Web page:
Cecilia’s Window

Mum and Dad grew up more than 5,300 kilometres apart. Mum and her six siblings spent their childhoods in the green countryside of  Jamaica. Meanwhile, young Dad and his brother Richard could ride their bikes down to the beach from their home on 3331 Point Grey Road, right here in Vancouver.

The settings may have been different, but if you peeked into their houses, you would have spied similar goings-on: music, laughter, books, adventurousness, ambition and grace.

Dad’s Mum died when he was a toddler, but he treasured her memory – as a mother, as a piano teacher – and greatly respected his British father who worked as a Police and Court Clerk. Mum had a similar respect for her parents who hired many in Clarendon for their sugar cane mill and a large farm with goats, pigs, chickens and food crops.

At age 19, Dad took a job as a mess-boy on a freighter to Ireland, so he could pursue his dreams as a writer. Mum, meanwhile, left Jamaica to study nursing in England then take her first job in Fort Smith. Dad’s radio production work at CBC and another nursing job for Mum led them both to Prince Rupert where they met, fell in love and got married.


Mum and Dad were building their lives, fulfilling their parents’ dreams for them, yet neither got to see their parents as much as they would have liked. But, the lessons their parents instilled ran deep. If you peeked into the loving home they built for me, you would have seen familiar goings-on: music, laughter, books, adventurousness, ambition and grace.

As Mum and Dad got older, they talked more about their parents: remembering their lessons and wishing they had had more time with them. In 2010, they decided to have a stained glass window created for St. Mary’s Kerrisdale in honour of their parents.

Here in Vancouver we are lucky to have Gilroy Glass – a world-class stained glass art studio. The British-trained Laura and John Gilroy created a beautiful window that meant so much to Mum and Dad. In the middle of a service, I’d catch them looking up to the right at St. Simeon, lost for a moment, perhaps, in memories of childhood.




If you are lucky enough to be raised by great parents, you have one unthinkable childhood fear: losing them. On December 27th, 2011, Dad passed away. On March 22nd, 2015, Mum joined him. It is still unthinkable, but thank goodness for family and friends – particularly my husband and daughter – who dragged me through.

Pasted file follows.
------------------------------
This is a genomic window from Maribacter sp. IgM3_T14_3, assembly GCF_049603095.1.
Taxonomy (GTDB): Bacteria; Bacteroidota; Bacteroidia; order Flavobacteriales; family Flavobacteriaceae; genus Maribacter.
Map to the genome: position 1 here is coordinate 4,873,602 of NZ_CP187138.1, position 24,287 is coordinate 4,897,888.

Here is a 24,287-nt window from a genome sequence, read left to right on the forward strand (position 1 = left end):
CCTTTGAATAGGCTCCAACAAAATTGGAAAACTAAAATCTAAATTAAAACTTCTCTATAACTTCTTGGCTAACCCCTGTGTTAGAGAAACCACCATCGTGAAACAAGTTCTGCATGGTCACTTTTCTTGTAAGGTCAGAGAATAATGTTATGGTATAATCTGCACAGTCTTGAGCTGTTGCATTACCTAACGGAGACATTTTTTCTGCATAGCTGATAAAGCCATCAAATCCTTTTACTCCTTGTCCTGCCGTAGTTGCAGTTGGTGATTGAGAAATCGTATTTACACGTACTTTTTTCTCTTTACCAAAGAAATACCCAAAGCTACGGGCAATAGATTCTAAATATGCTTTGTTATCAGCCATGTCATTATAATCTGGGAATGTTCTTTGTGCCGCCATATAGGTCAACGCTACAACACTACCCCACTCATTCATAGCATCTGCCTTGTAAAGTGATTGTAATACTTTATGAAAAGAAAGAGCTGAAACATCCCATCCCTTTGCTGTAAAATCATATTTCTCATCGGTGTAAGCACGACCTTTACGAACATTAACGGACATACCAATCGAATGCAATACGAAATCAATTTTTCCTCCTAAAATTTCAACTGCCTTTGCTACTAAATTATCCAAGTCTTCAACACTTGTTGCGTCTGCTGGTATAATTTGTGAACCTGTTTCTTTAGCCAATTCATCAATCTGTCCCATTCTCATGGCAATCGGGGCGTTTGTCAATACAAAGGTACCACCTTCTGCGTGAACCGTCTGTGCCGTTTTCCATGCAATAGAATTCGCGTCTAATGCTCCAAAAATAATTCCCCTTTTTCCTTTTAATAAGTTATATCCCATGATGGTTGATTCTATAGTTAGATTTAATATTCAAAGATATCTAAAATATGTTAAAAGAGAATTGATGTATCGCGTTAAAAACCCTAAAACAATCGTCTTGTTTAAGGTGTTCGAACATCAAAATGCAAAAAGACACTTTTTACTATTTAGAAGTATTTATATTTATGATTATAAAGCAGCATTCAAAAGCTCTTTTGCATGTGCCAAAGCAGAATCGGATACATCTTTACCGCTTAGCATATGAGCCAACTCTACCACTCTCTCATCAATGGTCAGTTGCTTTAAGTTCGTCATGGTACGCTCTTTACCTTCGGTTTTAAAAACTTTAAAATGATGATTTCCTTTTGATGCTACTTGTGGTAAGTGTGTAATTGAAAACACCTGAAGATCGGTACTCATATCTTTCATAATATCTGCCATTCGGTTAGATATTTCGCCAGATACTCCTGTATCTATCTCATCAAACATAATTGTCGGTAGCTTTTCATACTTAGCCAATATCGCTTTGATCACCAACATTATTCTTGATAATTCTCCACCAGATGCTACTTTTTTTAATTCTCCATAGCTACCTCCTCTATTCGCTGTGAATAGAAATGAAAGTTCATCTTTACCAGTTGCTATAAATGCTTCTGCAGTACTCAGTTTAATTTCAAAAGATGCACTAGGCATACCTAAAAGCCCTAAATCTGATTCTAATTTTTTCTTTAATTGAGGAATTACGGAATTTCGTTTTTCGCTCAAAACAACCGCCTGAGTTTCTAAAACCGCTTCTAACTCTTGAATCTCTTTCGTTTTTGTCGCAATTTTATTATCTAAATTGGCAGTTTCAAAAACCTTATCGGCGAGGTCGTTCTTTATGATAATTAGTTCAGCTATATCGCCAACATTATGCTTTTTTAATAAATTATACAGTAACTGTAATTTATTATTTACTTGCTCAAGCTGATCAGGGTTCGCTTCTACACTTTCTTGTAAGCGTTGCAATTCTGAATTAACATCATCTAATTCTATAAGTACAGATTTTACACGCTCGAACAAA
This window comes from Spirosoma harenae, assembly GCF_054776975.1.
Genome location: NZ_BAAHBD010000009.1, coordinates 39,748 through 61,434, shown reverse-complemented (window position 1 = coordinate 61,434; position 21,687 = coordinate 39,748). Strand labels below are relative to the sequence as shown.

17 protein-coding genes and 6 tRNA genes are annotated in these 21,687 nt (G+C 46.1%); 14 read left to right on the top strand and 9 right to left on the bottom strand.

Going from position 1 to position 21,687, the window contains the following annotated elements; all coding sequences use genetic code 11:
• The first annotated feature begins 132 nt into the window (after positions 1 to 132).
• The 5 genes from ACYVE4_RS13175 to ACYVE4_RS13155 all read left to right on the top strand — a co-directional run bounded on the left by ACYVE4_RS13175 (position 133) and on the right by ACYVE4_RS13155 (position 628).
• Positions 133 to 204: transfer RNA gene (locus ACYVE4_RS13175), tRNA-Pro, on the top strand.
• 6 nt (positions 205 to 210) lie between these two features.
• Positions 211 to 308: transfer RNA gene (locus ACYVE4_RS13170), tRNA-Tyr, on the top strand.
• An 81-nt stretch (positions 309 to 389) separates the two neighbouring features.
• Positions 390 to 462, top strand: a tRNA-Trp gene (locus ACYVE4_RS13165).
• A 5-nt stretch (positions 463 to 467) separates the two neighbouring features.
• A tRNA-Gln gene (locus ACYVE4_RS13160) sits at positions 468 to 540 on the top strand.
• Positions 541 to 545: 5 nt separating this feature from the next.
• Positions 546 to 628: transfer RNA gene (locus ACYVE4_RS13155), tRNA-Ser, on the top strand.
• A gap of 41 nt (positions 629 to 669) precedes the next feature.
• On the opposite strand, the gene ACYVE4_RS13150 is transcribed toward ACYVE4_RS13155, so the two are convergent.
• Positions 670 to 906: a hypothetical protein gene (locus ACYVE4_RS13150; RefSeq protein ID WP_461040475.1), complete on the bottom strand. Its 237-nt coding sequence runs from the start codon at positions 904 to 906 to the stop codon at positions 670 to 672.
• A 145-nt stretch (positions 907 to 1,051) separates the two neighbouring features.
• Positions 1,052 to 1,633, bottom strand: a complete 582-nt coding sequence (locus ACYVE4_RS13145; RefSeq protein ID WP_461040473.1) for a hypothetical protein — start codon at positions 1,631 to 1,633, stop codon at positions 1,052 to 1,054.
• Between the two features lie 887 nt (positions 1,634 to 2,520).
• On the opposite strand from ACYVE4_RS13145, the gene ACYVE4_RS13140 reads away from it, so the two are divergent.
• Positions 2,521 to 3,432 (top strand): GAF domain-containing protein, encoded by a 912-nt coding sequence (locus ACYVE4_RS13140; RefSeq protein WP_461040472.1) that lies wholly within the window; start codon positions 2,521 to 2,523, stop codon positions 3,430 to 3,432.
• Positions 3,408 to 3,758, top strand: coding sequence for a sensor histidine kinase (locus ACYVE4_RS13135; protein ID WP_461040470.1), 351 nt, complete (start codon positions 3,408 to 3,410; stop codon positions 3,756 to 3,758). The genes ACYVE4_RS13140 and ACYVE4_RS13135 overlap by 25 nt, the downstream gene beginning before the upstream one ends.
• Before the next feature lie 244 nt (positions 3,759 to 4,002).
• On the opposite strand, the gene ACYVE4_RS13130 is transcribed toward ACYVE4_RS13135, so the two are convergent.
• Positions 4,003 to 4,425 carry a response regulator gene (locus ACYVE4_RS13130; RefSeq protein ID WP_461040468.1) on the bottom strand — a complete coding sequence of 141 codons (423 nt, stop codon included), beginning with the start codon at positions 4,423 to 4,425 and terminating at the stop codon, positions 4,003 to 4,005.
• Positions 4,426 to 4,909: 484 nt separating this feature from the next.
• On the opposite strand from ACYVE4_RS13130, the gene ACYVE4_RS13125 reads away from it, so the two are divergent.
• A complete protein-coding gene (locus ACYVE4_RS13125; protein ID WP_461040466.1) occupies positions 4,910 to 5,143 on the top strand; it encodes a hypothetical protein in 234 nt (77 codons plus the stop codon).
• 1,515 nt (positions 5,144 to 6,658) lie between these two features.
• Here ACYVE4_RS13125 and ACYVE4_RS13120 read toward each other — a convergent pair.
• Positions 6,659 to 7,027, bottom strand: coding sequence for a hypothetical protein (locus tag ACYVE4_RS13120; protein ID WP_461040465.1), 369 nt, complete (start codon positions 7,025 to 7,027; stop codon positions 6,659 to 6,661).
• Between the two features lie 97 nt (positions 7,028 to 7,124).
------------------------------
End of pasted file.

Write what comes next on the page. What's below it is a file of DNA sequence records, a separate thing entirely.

Like they had done for their parents, we wanted to find a way to honour Mum and Dad and all they mean to us. We followed their lead and commissioned the Gilroys to create another stained glass window for St. Mary’s. To celebrate the love of music Mum and Dad fostered, as parents and grandparents, we chose Saint Cecilia, patroness of musicians.

Once again, we were in the Gilroy Glass studio. Laura Gilroy was collecting past references to Saint Cecilia and asking us for any special details we would like to work into her initial cartoon.


Like Mum and Dad, we did not want to interfere too much in the Gilroy’s artistry. When Laura suggested we incorporate a musical segment for the top of the window, we chose a pivotal measure from Let there be Peace on Earth, a family favourite.



Next, it was time for John and Laura to translate Laura’s lovely cartoon into colour. The face starts to take on features of its own, the Gilroys agree, when paint meets glass.


The Gilroys invited us back to the studio to see how the pieces come together so gorgeously before installation.


The trick is finding an installation day when the rain is not too ominous and the church roof bare of ice. On November 29th, the weather was as good as it was going to get, so Laura and John headed over to St. Mary’s.

As a first step, John must climb on the roof and remove the unadorned window in the allotted space. This particular glass had been puttied in, so John had to work carefully to remove it without damaging the surrounding wood.


In the past, The Gilroys used to gingerly pass their unprotected stained glass creation up the ladder. Now, they have devised a special carrying crate to ferry the window to its destination.


The rain waxed and waned over the afternoon, but the Gilroys successfully installed Saint Cecilia in her new home.


Now, we can sit up in the balcony, look left and, for a moment, get lost in our own thoughts about Mum, Dad and the wonderful life they built.

With love, now and for always,










Shiny Fuzzy Muddy



Elizabeth Newton

Elizabeth Newton